In the foundations of one of the roundhouses at Glastonbury Lake Village, Arthur Bullied discovered what he described as part of a broken canoe made of beech. Conveniently for us, whilst mentioning this fact to Andy Harris, Ranger for the Forestry Commission, he told me that they would be dropping a very large tree that week! We inspected the beast of a beech whilst still standing in the forest around Castle Neroche on the Blackdown Hills and saw it had a decent length of straight trunk- perfect for our purposes.
They felled the tree and we nicked our chunk, then attempted to cart it off to the Avalon Marshes Centre. Unfortunately, it was too large for any local timber hauliers, so we had to chainsaw a few feet off to reduce its weight. Eventually, however, we got it on site and began the process of removing the bark and figuring out how the canoe would emerge from the tree. Our main constraint was the central section of the trunk had a fungal rot, no good for anything and so dictating where we had to work to.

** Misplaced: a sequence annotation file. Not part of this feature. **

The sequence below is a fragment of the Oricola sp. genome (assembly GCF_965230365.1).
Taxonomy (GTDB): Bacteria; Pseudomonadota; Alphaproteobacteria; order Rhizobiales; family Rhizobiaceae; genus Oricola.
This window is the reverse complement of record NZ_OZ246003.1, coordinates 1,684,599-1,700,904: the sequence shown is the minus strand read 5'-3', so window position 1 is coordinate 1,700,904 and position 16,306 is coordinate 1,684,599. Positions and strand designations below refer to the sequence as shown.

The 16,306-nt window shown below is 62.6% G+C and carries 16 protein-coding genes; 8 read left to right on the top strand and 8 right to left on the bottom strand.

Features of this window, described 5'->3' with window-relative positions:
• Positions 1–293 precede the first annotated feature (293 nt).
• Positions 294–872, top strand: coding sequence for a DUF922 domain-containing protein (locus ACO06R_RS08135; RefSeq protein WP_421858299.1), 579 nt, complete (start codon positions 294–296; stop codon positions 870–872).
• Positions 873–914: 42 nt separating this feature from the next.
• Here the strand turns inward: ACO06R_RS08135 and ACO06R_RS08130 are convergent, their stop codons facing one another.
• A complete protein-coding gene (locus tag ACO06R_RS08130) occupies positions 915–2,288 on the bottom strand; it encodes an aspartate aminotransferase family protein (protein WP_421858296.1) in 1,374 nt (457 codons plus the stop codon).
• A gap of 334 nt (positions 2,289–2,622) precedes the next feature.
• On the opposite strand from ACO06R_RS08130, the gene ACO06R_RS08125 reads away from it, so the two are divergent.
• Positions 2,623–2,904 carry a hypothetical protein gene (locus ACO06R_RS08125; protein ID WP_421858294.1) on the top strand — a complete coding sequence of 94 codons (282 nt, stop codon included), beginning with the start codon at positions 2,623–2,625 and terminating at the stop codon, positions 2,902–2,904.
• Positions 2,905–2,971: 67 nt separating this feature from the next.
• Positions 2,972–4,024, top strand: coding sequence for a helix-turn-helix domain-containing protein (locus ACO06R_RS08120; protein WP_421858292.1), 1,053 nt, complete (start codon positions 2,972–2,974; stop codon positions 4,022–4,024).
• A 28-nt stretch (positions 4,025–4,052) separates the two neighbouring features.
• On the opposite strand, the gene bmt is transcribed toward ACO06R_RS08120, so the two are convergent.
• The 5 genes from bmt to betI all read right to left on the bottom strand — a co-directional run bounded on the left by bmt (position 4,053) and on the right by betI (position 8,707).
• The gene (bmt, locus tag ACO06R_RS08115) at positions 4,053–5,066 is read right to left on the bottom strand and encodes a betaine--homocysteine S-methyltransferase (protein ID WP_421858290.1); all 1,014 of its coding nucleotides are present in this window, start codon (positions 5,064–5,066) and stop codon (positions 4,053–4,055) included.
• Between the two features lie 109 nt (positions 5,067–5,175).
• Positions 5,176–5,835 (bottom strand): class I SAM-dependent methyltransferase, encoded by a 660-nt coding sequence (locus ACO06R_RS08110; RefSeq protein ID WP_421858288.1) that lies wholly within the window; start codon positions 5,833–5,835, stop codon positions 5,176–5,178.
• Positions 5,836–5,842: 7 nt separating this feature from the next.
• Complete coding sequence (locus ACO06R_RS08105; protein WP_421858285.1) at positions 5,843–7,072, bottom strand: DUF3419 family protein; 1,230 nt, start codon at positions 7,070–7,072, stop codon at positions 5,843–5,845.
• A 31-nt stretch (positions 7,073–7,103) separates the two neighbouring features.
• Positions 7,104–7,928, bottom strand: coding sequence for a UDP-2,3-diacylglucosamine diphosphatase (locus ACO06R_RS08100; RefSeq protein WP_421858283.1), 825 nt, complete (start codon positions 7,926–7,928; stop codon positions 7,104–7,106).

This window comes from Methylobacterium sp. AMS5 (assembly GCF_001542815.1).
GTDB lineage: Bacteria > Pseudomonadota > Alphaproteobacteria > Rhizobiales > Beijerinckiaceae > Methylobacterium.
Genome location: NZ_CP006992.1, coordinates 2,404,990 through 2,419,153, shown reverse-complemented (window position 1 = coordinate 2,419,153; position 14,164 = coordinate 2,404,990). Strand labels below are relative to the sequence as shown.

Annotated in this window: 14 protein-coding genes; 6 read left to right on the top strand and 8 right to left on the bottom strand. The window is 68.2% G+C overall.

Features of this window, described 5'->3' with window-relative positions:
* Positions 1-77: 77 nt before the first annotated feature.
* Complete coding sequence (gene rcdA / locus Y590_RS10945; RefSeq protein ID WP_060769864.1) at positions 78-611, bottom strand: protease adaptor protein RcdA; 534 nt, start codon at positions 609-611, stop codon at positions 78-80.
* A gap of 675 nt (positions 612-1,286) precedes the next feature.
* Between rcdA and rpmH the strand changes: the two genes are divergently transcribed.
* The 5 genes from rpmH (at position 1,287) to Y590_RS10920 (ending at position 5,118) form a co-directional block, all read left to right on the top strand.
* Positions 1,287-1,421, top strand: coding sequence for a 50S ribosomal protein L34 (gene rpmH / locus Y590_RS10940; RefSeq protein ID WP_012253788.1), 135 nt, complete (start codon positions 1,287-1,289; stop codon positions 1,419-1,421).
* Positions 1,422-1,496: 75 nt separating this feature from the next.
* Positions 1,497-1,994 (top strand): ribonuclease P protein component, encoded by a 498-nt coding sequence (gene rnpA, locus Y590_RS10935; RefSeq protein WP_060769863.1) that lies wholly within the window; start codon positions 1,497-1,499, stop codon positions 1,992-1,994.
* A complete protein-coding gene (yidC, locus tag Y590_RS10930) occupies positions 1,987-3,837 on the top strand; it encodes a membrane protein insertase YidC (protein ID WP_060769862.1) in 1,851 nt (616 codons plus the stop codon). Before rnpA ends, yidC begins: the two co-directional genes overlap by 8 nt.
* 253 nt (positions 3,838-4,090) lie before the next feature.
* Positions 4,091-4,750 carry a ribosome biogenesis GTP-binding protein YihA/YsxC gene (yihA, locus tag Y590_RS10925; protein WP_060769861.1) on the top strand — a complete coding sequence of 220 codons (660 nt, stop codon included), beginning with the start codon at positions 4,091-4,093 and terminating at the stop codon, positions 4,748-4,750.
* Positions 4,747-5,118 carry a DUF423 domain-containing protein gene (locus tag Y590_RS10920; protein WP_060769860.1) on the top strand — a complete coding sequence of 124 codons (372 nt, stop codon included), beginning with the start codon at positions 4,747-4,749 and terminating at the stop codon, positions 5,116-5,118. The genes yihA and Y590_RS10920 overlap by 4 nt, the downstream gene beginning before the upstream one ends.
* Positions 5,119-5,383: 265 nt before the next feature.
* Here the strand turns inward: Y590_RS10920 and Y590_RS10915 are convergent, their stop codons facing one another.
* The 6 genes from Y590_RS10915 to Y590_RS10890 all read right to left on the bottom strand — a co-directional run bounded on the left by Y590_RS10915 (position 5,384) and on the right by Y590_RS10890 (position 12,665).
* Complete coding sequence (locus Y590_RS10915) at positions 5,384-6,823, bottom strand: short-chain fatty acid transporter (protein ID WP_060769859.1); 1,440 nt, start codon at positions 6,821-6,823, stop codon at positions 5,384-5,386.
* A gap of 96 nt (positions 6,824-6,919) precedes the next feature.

After drawing, redrawing and rubbing it all out and drawing it on again, we decided on the shape and began taking down the base to make it flat and level. As the sun blazed down, we chopped and split the first chunks of wood from the timber behemoth.
Once complete, we rolled it over and began flattening off the sides, maintaining the correct angle from the base along its entire length.
Anyone fancy joining us for some dugout canoe racing???!
Photos are courtesy of Rod Little.